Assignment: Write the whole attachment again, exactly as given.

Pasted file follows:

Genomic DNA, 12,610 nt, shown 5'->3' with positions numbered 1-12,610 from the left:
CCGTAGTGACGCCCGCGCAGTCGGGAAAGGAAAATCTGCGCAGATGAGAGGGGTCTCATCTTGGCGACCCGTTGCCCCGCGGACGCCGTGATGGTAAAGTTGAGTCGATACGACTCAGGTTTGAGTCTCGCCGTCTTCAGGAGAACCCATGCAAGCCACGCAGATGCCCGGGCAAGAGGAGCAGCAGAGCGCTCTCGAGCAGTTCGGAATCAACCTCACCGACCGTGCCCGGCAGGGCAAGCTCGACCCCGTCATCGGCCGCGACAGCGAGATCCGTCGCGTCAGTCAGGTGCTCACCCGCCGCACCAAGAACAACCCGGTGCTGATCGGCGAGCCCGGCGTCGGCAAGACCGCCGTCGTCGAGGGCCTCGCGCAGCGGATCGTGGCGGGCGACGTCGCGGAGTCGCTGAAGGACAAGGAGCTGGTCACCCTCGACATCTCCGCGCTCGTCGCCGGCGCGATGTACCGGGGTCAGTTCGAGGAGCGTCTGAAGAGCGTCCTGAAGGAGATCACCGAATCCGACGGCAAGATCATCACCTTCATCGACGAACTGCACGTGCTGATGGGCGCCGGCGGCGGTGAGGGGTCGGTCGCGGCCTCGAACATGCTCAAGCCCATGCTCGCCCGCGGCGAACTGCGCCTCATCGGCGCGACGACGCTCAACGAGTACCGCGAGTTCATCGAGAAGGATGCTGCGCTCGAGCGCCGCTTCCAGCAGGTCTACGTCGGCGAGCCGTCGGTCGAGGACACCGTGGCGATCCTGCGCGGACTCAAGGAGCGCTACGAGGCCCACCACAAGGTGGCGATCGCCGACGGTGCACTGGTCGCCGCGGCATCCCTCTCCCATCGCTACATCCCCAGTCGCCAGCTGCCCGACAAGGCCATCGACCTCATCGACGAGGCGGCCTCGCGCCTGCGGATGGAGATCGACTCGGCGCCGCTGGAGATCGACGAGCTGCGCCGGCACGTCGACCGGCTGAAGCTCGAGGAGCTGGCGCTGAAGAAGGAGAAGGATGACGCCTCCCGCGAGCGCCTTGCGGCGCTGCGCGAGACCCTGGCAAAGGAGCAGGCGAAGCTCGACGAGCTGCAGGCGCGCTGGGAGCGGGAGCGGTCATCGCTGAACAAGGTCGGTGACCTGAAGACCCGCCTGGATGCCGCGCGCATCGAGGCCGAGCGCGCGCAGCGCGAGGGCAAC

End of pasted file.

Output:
Genomic DNA, 12,610 nt, shown 5'->3' with positions numbered 1-12,610 from the left:
CCGTAGTGACGCCCGCGCAGTCGGGAAAGGAAAATCTGCGCAGATGAGAGGGGTCTCATCTTGGCGACCCGTTGCCCCGCGGACGCCGTGATGGTAAAGTTGAGTCGATACGACTCAGGTTTGAGTCTCGCCGTCTTCAGGAGAACCCATGCAAGCCACGCAGATGCCCGGGCAAGAGGAGCAGCAGAGCGCTCTCGAGCAGTTCGGAATCAACCTCACCGACCGTGCCCGGCAGGGCAAGCTCGACCCCGTCATCGGCCGCGACAGCGAGATCCGTCGCGTCAGTCAGGTGCTCACCCGCCGCACCAAGAACAACCCGGTGCTGATCGGCGAGCCCGGCGTCGGCAAGACCGCCGTCGTCGAGGGCCTCGCGCAGCGGATCGTGGCGGGCGACGTCGCGGAGTCGCTGAAGGACAAGGAGCTGGTCACCCTCGACATCTCCGCGCTCGTCGCCGGCGCGATGTACCGGGGTCAGTTCGAGGAGCGTCTGAAGAGCGTCCTGAAGGAGATCACCGAATCCGACGGCAAGATCATCACCTTCATCGACGAACTGCACGTGCTGATGGGCGCCGGCGGCGGTGAGGGGTCGGTCGCGGCCTCGAACATGCTCAAGCCCATGCTCGCCCGCGGCGAACTGCGCCTCATCGGCGCGACGACGCTCAACGAGTACCGCGAGTTCATCGAGAAGGATGCTGCGCTCGAGCGCCGCTTCCAGCAGGTCTACGTCGGCGAGCCGTCGGTCGAGGACACCGTGGCGATCCTGCGCGGACTCAAGGAGCGCTACGAGGCCCACCACAAGGTGGCGATCGCCGACGGTGCACTGGTCGCCGCGGCATCCCTCTCCCATCGCTACATCCCCAGTCGCCAGCTGCCCGACAAGGCCATCGACCTCATCGACGAGGCGGCCTCGCGCCTGCGGATGGAGATCGACTCGGCGCCGCTGGAGATCGACGAGCTGCGCCGGCACGTCGACCGGCTGAAGCTCGAGGAGCTGGCGCTGAAGAAGGAGAAGGATGACGCCTCCCGCGAGCGCCTTGCGGCGCTGCGCGAGACCCTGGCAAAGGAGCAGGCGAAGCTCGACGAGCTGCAGGCGCGCTGGGAGCGGGAGCGGTCATCGCTGAACAAGGTCGGTGACCTGAAGACCCGCCTGGATGCCGCGCGCATCGAGGCCGAGCGCGCGCAGCGCGAGGGCAAC